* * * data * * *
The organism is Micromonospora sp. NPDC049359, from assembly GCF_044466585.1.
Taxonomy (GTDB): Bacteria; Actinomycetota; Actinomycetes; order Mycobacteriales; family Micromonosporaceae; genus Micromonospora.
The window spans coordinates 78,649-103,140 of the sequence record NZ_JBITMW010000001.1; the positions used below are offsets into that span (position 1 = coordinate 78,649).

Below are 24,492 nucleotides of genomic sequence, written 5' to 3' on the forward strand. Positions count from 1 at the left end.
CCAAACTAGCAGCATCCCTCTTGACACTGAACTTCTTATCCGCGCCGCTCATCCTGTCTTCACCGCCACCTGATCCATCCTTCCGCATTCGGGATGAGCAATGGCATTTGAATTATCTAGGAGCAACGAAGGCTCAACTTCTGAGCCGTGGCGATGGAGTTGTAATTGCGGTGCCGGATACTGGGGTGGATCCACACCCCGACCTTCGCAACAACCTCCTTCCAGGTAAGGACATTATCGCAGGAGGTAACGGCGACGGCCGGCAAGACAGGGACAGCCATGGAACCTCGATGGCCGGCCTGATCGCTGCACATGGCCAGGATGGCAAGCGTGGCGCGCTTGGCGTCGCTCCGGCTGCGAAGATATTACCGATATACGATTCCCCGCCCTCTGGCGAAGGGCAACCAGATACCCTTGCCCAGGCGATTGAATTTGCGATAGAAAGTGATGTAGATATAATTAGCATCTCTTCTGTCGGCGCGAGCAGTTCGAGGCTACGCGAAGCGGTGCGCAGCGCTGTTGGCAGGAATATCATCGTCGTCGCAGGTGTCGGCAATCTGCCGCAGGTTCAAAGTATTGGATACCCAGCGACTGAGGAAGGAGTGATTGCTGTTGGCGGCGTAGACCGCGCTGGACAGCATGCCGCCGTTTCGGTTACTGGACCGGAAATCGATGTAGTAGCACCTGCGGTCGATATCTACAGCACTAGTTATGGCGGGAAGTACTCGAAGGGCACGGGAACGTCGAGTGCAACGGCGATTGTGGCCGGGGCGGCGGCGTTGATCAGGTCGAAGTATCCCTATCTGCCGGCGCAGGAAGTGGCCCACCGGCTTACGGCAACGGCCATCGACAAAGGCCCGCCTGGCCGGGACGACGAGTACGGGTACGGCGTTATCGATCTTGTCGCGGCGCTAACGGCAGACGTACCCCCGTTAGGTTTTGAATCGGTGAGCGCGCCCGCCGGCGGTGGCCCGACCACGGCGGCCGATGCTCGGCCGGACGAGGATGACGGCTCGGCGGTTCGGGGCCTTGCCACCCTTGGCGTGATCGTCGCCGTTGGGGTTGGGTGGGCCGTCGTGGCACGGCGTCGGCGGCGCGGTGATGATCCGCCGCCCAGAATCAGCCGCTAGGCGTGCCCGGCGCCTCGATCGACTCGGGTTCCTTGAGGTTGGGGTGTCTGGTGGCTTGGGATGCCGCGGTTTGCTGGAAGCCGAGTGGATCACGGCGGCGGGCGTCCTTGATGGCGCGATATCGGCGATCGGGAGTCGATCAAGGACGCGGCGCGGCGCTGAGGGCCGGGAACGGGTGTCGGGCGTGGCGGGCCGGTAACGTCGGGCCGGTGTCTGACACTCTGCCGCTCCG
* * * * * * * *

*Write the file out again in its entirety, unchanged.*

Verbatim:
The organism is Micromonospora sp. NPDC049359, from assembly GCF_044466585.1.
Taxonomy (GTDB): Bacteria; Actinomycetota; Actinomycetes; order Mycobacteriales; family Micromonosporaceae; genus Micromonospora.
The window spans coordinates 78,649-103,140 of the sequence record NZ_JBITMW010000001.1; the positions used below are offsets into that span (position 1 = coordinate 78,649).

Below are 24,492 nucleotides of genomic sequence, written 5' to 3' on the forward strand. Positions count from 1 at the left end.
CCAAACTAGCAGCATCCCTCTTGACACTGAACTTCTTATCCGCGCCGCTCATCCTGTCTTCACCGCCACCTGATCCATCCTTCCGCATTCGGGATGAGCAATGGCATTTGAATTATCTAGGAGCAACGAAGGCTCAACTTCTGAGCCGTGGCGATGGAGTTGTAATTGCGGTGCCGGATACTGGGGTGGATCCACACCCCGACCTTCGCAACAACCTCCTTCCAGGTAAGGACATTATCGCAGGAGGTAACGGCGACGGCCGGCAAGACAGGGACAGCCATGGAACCTCGATGGCCGGCCTGATCGCTGCACATGGCCAGGATGGCAAGCGTGGCGCGCTTGGCGTCGCTCCGGCTGCGAAGATATTACCGATATACGATTCCCCGCCCTCTGGCGAAGGGCAACCAGATACCCTTGCCCAGGCGATTGAATTTGCGATAGAAAGTGATGTAGATATAATTAGCATCTCTTCTGTCGGCGCGAGCAGTTCGAGGCTACGCGAAGCGGTGCGCAGCGCTGTTGGCAGGAATATCATCGTCGTCGCAGGTGTCGGCAATCTGCCGCAGGTTCAAAGTATTGGATACCCAGCGACTGAGGAAGGAGTGATTGCTGTTGGCGGCGTAGACCGCGCTGGACAGCATGCCGCCGTTTCGGTTACTGGACCGGAAATCGATGTAGTAGCACCTGCGGTCGATATCTACAGCACTAGTTATGGCGGGAAGTACTCGAAGGGCACGGGAACGTCGAGTGCAACGGCGATTGTGGCCGGGGCGGCGGCGTTGATCAGGTCGAAGTATCCCTATCTGCCGGCGCAGGAAGTGGCCCACCGGCTTACGGCAACGGCCATCGACAAAGGCCCGCCTGGCCGGGACGACGAGTACGGGTACGGCGTTATCGATCTTGTCGCGGCGCTAACGGCAGACGTACCCCCGTTAGGTTTTGAATCGGTGAGCGCGCCCGCCGGCGGTGGCCCGACCACGGCGGCCGATGCTCGGCCGGACGAGGATGACGGCTCGGCGGTTCGGGGCCTTGCCACCCTTGGCGTGATCGTCGCCGTTGGGGTTGGGTGGGCCGTCGTGGCACGGCGTCGGCGGCGCGGTGATGATCCGCCGCCCAGAATCAGCCGCTAGGCGTGCCCGGCGCCTCGATCGACTCGGGTTCCTTGAGGTTGGGGTGTCTGGTGGCTTGGGATGCCGCGGTTTGCTGGAAGCCGAGTGGATCACGGCGGCGGGCGTCCTTGATGGCGCGATATCGGCGATCGGGAGTCGATCAAGGACGCGGCGCGGCGCTGAGGGCCGGGAACGGGTGTCGGGCGTGGCGGGCCGGTAACGTCGGGCCGGTGTCTGACACTCTGCCGCTCCG